Easy miss, I’ve got you
A mild-mannered magazine editor fights for truth, justice and decent wallpaper
The Sketch once joked to a Tory MP who had a complicated relationship with Boris Johnson that the prime minister had a superpower when it came to appealing to voters. To the MP, though, it was no joke. “He really does,” they said, nodding intently. “It really is a superpower.”
What, then, is Boris-Man’s Kryptonite? Labour thought it might be his relationship with cash, his apparent willingness to demand really quite large sums of money from very rich people in order to fund his lifestyle. But that turns out not to cut through. Perhaps it’s just too difficult to imagine a man who looks like he sleeps in his car having expensive tastes in wallpaper.
It’s not Covid, either. Donald Trump only joked about shooting voters. On Johnson’s watch, the UK had a very bad 2020, but it doesn’t seem to be hurting him in 2021.
The prime minister was cheered as he arrived in the House of Commons for questions. The chamber is still socially distanced, but a gang of Tories had taken up occupation of the middle bench over his right shoulder, and were there to provide encouragement. There was the atmosphere of a sixth form outing about them. They were young, but had already mastered the strange noise that Conservative MPs make when they wish to support their leader. “Eeeee-yeeeeaah!” they cried, sounding like a elephant dying painfully of thirst. “Eeeee-yeeeeaah! Eeeee-yeeeeaah!”
Andrew Rosindell stood up. Parliament is a rich human tapestry, its members more sophisticated and varied than is often supposed. Which makes it all the more impressive that Rosindell is precisely the person you imagine when someone says “Essex Tory”. The Tories of Romford could have picked no more perfect representative. He is very interested in flags. He successfully campaigned for the union flag to be flown over parliament year-round and, when he won, successfully campaigned for the flag to be larger. He could have been written by David Hare.
The session was tremendously jolly, and Keir Starmer wasn’t going to manage to ruin it
Rosindell was revealing a new passion for secession. This was a departure for someone whose instincts one assumes to be so unionist that he would support retaking the American colonies. But there is a corner of England that, it turns out, lives under an oppressor’s yoke, and that corner is Havering. “My borough still prides itself on being part of Essex,” Rosindell told Johnson. Havering, he said, wanted to “take back control” from the oppressors at London’s City Hall.
The session was tremendously jolly, and Keir Starmer wasn’t going to manage to ruin it. He is currently struggling in the role of nemesis. In past duels, he has left the Tory hero badly wounded, or at least looking extremely shifty. But these days some Conservatives are even heard to mutter that they’d like him to stay in place, never the thing you want your opponents to be saying. That could change again, but Wednesday’s confrontation didn’t do it.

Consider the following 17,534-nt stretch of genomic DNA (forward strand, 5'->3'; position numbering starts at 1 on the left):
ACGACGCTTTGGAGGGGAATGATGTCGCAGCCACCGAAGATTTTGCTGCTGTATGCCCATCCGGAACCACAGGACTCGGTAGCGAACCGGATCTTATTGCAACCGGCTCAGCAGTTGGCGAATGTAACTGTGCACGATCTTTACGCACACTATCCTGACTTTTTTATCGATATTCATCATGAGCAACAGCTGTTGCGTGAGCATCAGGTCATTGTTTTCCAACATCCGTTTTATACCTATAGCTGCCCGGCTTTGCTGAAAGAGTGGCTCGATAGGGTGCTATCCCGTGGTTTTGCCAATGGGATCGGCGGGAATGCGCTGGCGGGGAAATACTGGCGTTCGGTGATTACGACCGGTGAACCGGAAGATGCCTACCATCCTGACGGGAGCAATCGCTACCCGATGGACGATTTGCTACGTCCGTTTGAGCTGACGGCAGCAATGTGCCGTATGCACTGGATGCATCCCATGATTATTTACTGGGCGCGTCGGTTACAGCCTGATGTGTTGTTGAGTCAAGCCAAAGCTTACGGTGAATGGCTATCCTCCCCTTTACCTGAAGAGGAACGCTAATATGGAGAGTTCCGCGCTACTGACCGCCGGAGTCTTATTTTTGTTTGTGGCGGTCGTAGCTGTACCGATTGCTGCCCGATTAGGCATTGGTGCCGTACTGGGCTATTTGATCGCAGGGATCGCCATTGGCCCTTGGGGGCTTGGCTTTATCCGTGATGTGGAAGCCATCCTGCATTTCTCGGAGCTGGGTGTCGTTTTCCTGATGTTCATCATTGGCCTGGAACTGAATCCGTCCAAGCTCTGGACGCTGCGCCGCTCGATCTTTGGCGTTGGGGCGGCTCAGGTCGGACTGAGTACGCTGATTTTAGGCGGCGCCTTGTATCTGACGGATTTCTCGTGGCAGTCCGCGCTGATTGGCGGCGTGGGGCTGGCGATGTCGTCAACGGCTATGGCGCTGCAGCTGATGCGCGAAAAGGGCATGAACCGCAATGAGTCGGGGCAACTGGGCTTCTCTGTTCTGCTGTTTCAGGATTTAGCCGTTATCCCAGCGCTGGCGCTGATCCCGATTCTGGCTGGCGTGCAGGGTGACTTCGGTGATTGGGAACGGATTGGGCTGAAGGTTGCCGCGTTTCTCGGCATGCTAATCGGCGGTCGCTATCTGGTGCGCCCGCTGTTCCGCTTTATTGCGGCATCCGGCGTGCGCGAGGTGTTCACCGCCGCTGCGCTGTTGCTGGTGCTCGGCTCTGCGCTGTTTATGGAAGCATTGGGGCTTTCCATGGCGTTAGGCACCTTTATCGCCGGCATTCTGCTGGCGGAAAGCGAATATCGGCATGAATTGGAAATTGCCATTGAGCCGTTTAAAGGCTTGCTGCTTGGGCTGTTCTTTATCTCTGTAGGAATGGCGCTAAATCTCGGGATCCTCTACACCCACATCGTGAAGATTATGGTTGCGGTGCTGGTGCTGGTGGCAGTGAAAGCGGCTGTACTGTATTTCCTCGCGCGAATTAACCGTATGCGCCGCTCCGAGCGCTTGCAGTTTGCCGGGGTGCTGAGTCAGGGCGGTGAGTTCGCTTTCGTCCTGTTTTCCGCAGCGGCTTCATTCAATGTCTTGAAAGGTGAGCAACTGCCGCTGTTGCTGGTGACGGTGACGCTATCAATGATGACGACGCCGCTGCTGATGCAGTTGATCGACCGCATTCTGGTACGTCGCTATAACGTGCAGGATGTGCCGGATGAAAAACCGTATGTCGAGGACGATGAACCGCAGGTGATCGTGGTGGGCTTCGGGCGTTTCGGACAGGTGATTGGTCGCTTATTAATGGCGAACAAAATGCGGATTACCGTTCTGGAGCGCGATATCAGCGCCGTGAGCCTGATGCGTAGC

He asked Johnson about Covid, and travel restrictions, and the general confusion about whether holidays count as essential travel – something Johnson may well believe – but he didn’t really land a blow. Perhaps another of the prime minister’s superpowers is that he can sustain chaotic government to the point where we all just accept it.
The Tory benches were delighted. They laughed uproariously when the SNP’s Ian Blackford, a former investment banker, described himself as “a member of Scotland’s crofter community”, and they laughed even more as Johnson thanked Blackford, who seems to video link from a different room in his house each week, for the shots of his croft. Blackford’s evident fury did nothing at all to dampen their spirits.
Their delight, though, was a little more muted when Lib Dem leader Ed Davey asked about planning reform. “We want to protect our wonderful open spaces,” Johnson said, and the benches behind him murmured approval, but they’re not quite sure he means it in the way they do.
Plaid Cymru’s Hywel Williams asked if the prime minister is going to sign a trade deal that allows Australian farmers to undercut Welsh ones. The Tories still cheered Johnson’s evasive answer, but not very loudly at all. A lot of them have farmers in their constituencies, too.
And when the Tory Danny Kruger asked for reassurance that Johnson would honour his promise to protect soldiers who served during the Troubles from prosecution, they were silent. The prime minister explained “how difficult, how complex and how fraught these issues are,” and they stayed silent.
Finally Labour’s Justin Madders asked about the whereabouts of the plan for social care that the prime minister claimed was ready two years ago. By now it was the opposition benches that were making the noise. Johnson tried to gee his troops up a bit, bashing Labour for not having solved the problem when they were in government. His side made some noise, but their earlier enthusiasm was missing. It is quite a long time since Labour were in government, after all.
Boris-Man had seen off Captain Starmer and his Labourons, but now he faced his greatest challenge: keeping the promises he’d made during the battle. Could it be that our hero’s Kryponite is Actually Doing Stuff?
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